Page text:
Layers, layers, and more layers!  (She loved this!)
Ready for labels!  (It's hard to see the differentiation between our bottom two layers in this picture, but we could see it when we held it up to the light.)
All labeled!  I wish the "Sunlight" and "Twilight" layers were each other's colors, but that "Twilight" layer is made of oil and doesn't dye easily.  The "Sunlight" layer is made of rubbing alcohol and sits nicely on top of the "Twilight" layer but, in hindsight, maybe we shouldn't have added blue food coloring as the site suggested.  Maybe yellow would have been better because it might have shown up brighter than the "Twilight" layer.  Still, Maggie loved this activity and is very proud of her jar!
Great job, Mags!
Later, for an addition to her notebooking journal, we made the "Ocean" mini-book from Scholastic's Easy Make & Learn Projects: Animal Habitats (pages 45-49).
Here it is, all done, and adhered in our journal.
At the text's suggestion, we learned more about how air pressure worked on our lungs underwater using a 2-liter bottle with a cap, and a balloon.  First, we stuck a balloon into the bottle, hanging on to the end.  Next, with most of the balloon down in the bottle, we blew it up as large as it would go and tied it off.  
Placing the cap on the bottle, we put the bottle on the floor and stepped on its side.  This created air pressure in the bottle.  What happened?  The balloon deflated a little, just as our lungs get smaller the deeper we go underwater.  When we picked our feet up off the bottle, the balloon expanded to its full capacity again, just as our lungs return to normal size as we come up higher in water.  Neat!  We recorded these findings in our journal.
That day, during lunch, we watched Disney Nature's Oceans.
It is suggested in the text that each student makes an "ocean box" for models of all the creatures we will learn about.  We wrapped a shipping box in wrapping paper that looked like water, then added scrapbook pages that resembled water, and blue cellophane for an added touch.  We can't wait to add all the creatures to our ocean scene!  First up?  Whales!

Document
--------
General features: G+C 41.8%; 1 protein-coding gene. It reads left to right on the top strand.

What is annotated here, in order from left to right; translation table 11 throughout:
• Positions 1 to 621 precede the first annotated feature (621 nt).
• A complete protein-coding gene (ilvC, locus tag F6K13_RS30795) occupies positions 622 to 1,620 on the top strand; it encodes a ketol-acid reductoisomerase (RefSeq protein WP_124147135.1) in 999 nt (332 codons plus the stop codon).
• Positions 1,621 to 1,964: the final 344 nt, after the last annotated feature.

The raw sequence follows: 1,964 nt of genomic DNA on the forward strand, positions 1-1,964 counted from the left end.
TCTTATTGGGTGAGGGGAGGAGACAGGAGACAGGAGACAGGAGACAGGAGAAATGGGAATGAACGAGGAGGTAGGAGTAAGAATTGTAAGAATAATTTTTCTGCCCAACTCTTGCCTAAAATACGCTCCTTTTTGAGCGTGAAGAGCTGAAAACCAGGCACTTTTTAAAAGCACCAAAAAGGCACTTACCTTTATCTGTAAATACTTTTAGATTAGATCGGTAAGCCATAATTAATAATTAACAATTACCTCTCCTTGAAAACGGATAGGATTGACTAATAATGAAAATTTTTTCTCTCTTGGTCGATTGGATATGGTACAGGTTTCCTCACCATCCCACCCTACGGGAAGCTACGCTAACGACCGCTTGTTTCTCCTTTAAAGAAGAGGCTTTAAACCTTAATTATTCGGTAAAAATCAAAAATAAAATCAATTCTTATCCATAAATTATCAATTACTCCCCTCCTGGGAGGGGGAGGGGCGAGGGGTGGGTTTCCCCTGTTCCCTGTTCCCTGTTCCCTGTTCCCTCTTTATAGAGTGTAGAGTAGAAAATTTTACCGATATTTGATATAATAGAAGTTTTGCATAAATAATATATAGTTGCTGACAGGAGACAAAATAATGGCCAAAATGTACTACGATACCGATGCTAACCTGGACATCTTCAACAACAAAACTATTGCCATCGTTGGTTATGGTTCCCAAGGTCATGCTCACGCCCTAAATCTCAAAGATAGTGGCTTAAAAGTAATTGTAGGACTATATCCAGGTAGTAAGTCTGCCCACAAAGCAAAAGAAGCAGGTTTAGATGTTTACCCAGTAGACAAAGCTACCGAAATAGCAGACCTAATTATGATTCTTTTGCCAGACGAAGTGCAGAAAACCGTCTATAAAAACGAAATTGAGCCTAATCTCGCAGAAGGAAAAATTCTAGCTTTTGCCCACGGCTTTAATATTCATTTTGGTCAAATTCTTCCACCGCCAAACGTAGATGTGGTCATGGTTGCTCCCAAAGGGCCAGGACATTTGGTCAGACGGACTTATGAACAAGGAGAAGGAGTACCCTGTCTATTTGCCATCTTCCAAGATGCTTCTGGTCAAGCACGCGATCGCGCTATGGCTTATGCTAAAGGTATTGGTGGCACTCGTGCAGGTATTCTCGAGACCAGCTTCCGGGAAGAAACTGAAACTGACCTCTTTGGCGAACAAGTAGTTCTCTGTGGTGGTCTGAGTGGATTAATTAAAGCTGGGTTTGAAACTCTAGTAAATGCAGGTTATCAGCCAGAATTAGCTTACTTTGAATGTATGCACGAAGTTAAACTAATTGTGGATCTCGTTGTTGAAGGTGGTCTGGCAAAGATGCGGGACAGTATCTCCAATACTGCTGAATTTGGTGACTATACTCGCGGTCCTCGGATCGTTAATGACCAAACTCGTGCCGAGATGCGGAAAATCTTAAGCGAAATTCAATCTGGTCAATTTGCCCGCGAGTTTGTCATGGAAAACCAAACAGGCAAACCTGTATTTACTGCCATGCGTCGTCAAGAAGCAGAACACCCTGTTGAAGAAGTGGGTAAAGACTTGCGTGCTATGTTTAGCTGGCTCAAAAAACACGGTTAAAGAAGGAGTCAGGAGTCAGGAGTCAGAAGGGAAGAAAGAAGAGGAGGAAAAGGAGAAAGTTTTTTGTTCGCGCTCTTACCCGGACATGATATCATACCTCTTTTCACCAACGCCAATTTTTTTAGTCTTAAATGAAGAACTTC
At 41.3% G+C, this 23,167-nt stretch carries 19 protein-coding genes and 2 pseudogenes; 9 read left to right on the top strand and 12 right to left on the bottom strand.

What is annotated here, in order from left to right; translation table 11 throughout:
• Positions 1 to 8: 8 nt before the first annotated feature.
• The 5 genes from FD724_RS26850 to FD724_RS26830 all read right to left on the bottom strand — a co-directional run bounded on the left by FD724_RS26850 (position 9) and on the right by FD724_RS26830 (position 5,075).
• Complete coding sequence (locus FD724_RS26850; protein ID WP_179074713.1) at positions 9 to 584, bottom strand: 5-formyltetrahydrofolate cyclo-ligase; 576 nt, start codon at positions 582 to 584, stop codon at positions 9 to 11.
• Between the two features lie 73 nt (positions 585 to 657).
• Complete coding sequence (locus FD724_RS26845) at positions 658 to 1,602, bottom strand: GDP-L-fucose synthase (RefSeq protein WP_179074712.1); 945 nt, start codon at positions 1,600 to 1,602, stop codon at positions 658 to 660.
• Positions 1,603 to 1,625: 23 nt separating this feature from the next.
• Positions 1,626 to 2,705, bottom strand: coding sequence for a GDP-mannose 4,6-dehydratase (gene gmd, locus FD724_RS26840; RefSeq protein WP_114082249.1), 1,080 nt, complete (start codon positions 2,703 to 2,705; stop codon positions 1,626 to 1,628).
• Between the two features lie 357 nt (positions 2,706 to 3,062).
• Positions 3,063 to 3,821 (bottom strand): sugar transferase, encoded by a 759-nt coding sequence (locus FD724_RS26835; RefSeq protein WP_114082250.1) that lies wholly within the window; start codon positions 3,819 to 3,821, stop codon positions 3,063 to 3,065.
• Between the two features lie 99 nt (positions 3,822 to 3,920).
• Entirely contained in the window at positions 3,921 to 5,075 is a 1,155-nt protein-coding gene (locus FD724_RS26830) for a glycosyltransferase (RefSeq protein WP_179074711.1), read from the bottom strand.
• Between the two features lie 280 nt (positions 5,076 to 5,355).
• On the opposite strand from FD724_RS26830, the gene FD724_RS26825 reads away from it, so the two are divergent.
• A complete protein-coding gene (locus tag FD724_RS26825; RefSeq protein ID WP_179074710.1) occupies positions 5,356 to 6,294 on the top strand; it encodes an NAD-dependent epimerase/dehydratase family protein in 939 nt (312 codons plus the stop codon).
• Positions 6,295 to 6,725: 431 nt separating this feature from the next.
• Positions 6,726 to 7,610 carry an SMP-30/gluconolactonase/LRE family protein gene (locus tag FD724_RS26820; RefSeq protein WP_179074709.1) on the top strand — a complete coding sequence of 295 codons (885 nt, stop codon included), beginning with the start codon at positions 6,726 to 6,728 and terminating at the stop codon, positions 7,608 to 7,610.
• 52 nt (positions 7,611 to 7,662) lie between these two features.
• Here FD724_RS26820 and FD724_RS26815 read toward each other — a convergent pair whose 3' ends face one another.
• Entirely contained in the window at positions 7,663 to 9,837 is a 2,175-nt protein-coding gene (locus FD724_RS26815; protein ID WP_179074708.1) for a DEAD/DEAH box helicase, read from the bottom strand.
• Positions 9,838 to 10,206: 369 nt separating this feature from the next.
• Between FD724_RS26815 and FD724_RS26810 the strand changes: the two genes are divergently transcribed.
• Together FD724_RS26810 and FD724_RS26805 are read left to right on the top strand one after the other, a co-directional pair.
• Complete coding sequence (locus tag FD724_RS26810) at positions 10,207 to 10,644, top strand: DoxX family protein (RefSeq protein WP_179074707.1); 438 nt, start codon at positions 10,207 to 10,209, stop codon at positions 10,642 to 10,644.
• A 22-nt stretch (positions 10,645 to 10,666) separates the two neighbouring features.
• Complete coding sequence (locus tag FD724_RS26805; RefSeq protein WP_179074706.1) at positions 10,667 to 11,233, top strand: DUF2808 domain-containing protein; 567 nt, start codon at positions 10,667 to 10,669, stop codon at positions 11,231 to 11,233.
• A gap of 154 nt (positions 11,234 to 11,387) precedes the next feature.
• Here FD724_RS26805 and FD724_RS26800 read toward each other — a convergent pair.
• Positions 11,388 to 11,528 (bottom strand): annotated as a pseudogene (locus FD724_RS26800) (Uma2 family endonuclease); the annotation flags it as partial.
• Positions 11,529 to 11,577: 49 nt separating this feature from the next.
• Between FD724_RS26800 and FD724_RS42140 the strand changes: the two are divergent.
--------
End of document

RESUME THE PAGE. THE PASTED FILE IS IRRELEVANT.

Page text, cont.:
This will sit on one of our bookcases in our classroom.
The last thing we did for Lesson 1 was another experiment, a "Water Temperature" experiment to determine which is heavier -- warm or cold water.  First, we got a bowl of hot water and added blue food coloring to it.
 Next, we got a cup of very cold ice water and added yellow food coloring to it.  (This dyeing process would help us see what the two different sources of water were doing once added together.)
 To watch the procedure slowly, we poked a hole in the bottom of the cup and let the cold water trickle into the bowl of hot water.  Immediately, we noticed the yellow water sinking lower in the bowl.  The conclusion?  Cold water is heavier than warm water!
This was a great lesson!  Tomorrow, we start our study of whales with Lesson 2.  Can't wait!  Check back for that post in about a week!

No comments:

Post a Comment